“I’ve had a phenomenal life. But it’s almost a daily experience to run into some sort of assumptions being made about me — discrimination or ableism — and people are surprised [that] it’s almost on the daily.”

Walker-Young vividly remembers an experience when she was in the change room after swimming and people applauded her for getting dressed on her own.

“I am who I am and I’ve had the experiences that I’ve had because I have a disability, but until society sees me as their peer and their neighbour and their colleague and a contributing member of society, without blowing up the disability, I can’t go there yet,” she said.

Walker-Young says that when it comes to including people with disabilities, competitive sport has changed a lot, but more needs to be done.

“The first time I made the Paralympics, athletes were actually asked to contribute financially to go. I don’t think any Olympic athlete in the history of Team Canada on the Olympic side has ever had to pay their own way,” she said.

Financial support is a key issue for athletes. In fact, after the 2014 Olympics in Sochi, medal-winning athletes were given thousands of dollars for their medal placements, while Paralympians didn’t receive anything.

Moving in the right direction

Martin Richard says that things are improving on that front too.

“Today we have funding in place, a support system for athletes, access to resources, sports science, the best coaches in the world for our paralympic athletes. So the movement has gone from what you could have called amateur back then to a very professionalized, structured system today,” he said.

“Competitively there’s significant growth in the paralympic movement. If you were to compare it to the early 2000s, in the Sydney Paralympics, a huge evolution.”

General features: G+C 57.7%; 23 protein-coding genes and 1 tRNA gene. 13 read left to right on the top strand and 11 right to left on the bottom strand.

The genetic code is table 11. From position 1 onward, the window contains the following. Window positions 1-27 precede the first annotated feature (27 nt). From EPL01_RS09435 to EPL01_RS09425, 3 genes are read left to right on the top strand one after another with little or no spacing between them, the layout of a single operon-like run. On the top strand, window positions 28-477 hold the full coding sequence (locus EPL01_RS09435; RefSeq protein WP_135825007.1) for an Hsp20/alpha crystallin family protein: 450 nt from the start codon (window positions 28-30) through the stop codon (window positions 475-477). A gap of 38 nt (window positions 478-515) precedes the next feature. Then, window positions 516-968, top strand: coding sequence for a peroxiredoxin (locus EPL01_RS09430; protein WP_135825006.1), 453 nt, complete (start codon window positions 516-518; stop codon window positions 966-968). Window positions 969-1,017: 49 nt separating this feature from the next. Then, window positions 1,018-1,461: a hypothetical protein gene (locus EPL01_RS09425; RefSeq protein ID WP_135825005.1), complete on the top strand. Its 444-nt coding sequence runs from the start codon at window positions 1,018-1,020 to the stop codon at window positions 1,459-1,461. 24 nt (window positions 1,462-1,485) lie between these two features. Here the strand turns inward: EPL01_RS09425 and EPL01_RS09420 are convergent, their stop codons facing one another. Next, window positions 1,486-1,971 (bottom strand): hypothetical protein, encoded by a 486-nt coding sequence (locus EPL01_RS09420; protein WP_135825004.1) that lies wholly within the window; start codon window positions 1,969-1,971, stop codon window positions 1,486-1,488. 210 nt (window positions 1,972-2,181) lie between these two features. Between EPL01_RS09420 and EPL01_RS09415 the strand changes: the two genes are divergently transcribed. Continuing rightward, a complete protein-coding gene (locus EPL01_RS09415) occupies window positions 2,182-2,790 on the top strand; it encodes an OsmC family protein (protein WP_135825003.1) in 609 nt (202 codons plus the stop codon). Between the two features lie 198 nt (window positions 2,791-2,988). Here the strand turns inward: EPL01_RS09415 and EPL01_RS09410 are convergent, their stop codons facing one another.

He also said that positive changes are occurring in the world of para-swimming.

“We’ve gone from no coverage to a significant amount of coverage, but more importantly, quality coverage,” he said. “What really stands out in paralympic sport is not just sport performance but it’s the story behind the performances.”

‘Keep going no matter what’

Despite impressive achievements para-swimmers do not receive the same treatment and recognition as able-bodied athletes.

“There is not much difference between us and able-bodied [swimmers], except we just swim a bit slower and we have different modifications. There’s no huge difference, we are all going to the same level. Our times are just different,” said Krystal Shaw.

Krystal Shaw, a Paralympic Games hopeful, trains out of the Flatland Swim Club in Regina, Sask.

Shaw competed in the 2009 Para-Swimming World Championships, swimming freestyle, backstroke, and breaststroke.

Now, as a 25-year-old, she is working toward her goal of qualifying for the Tokyo 2020 Paralympic Games. Every little bit of encouragement helps, and she says that listening to Walker-Young at a Para Prospects West Swim Camp was inspiring.

“The way she was talking about all the struggles that she went through and not only talking about just her achievements — as an athlete you go through both struggles and achievements — so having someone who’s been through that [is meaningful],” said Shaw.